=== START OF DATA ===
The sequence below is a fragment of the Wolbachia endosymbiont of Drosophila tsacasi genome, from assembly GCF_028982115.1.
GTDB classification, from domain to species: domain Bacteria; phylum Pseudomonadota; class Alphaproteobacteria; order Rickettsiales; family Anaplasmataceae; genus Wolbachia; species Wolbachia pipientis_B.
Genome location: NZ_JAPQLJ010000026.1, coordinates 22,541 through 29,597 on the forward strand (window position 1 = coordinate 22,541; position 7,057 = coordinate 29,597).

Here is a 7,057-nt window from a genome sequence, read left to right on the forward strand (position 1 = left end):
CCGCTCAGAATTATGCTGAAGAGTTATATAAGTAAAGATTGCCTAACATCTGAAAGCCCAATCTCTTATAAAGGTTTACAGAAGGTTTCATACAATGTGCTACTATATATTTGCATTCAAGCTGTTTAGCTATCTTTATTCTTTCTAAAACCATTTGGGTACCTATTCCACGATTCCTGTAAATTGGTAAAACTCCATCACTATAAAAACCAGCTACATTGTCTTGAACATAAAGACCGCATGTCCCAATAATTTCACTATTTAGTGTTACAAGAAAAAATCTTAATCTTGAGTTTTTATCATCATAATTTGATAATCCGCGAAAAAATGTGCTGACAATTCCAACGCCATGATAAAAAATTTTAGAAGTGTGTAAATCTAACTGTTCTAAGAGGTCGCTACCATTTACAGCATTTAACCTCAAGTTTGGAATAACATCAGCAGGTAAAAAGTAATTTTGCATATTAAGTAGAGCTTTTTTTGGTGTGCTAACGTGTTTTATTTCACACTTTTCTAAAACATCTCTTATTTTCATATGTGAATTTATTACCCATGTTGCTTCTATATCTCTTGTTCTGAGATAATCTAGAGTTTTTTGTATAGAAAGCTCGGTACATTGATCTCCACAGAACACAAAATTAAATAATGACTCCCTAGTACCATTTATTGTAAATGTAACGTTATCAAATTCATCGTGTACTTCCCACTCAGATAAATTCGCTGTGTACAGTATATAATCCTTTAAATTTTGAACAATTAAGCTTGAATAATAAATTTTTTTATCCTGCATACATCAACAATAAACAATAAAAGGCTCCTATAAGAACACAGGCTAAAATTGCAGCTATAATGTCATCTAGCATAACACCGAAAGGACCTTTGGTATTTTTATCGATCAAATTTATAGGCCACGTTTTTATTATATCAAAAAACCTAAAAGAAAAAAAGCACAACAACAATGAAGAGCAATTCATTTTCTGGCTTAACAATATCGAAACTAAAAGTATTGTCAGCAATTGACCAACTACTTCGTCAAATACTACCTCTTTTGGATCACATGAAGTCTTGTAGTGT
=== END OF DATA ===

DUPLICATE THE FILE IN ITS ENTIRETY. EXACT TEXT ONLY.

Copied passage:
The sequence below is a fragment of the Wolbachia endosymbiont of Drosophila tsacasi genome, from assembly GCF_028982115.1.
GTDB classification, from domain to species: domain Bacteria; phylum Pseudomonadota; class Alphaproteobacteria; order Rickettsiales; family Anaplasmataceae; genus Wolbachia; species Wolbachia pipientis_B.
Genome location: NZ_JAPQLJ010000026.1, coordinates 22,541 through 29,597 on the forward strand (window position 1 = coordinate 22,541; position 7,057 = coordinate 29,597).

Here is a 7,057-nt window from a genome sequence, read left to right on the forward strand (position 1 = left end):
CCGCTCAGAATTATGCTGAAGAGTTATATAAGTAAAGATTGCCTAACATCTGAAAGCCCAATCTCTTATAAAGGTTTACAGAAGGTTTCATACAATGTGCTACTATATATTTGCATTCAAGCTGTTTAGCTATCTTTATTCTTTCTAAAACCATTTGGGTACCTATTCCACGATTCCTGTAAATTGGTAAAACTCCATCACTATAAAAACCAGCTACATTGTCTTGAACATAAAGACCGCATGTCCCAATAATTTCACTATTTAGTGTTACAAGAAAAAATCTTAATCTTGAGTTTTTATCATCATAATTTGATAATCCGCGAAAAAATGTGCTGACAATTCCAACGCCATGATAAAAAATTTTAGAAGTGTGTAAATCTAACTGTTCTAAGAGGTCGCTACCATTTACAGCATTTAACCTCAAGTTTGGAATAACATCAGCAGGTAAAAAGTAATTTTGCATATTAAGTAGAGCTTTTTTTGGTGTGCTAACGTGTTTTATTTCACACTTTTCTAAAACATCTCTTATTTTCATATGTGAATTTATTACCCATGTTGCTTCTATATCTCTTGTTCTGAGATAATCTAGAGTTTTTTGTATAGAAAGCTCGGTACATTGATCTCCACAGAACACAAAATTAAATAATGACTCCCTAGTACCATTTATTGTAAATGTAACGTTATCAAATTCATCGTGTACTTCCCACTCAGATAAATTCGCTGTGTACAGTATATAATCCTTTAAATTTTGAACAATTAAGCTTGAATAATAAATTTTTTTATCCTGCATACATCAACAATAAACAATAAAAGGCTCCTATAAGAACACAGGCTAAAATTGCAGCTATAATGTCATCTAGCATAACACCGAAAGGACCTTTGGTATTTTTATCGATCAAATTTATAGGCCACGTTTTTATTATATCAAAAAACCTAAAAGAAAAAAAGCACAACAACAATGAAGAGCAATTCATTTTCTGGCTTAACAATATCGAAACTAAAAGTATTGTCAGCAATTGACCAACTACTTCGTCAAATACTACCTCTTTTGGATCACATGAAGTCTTGTAGTGT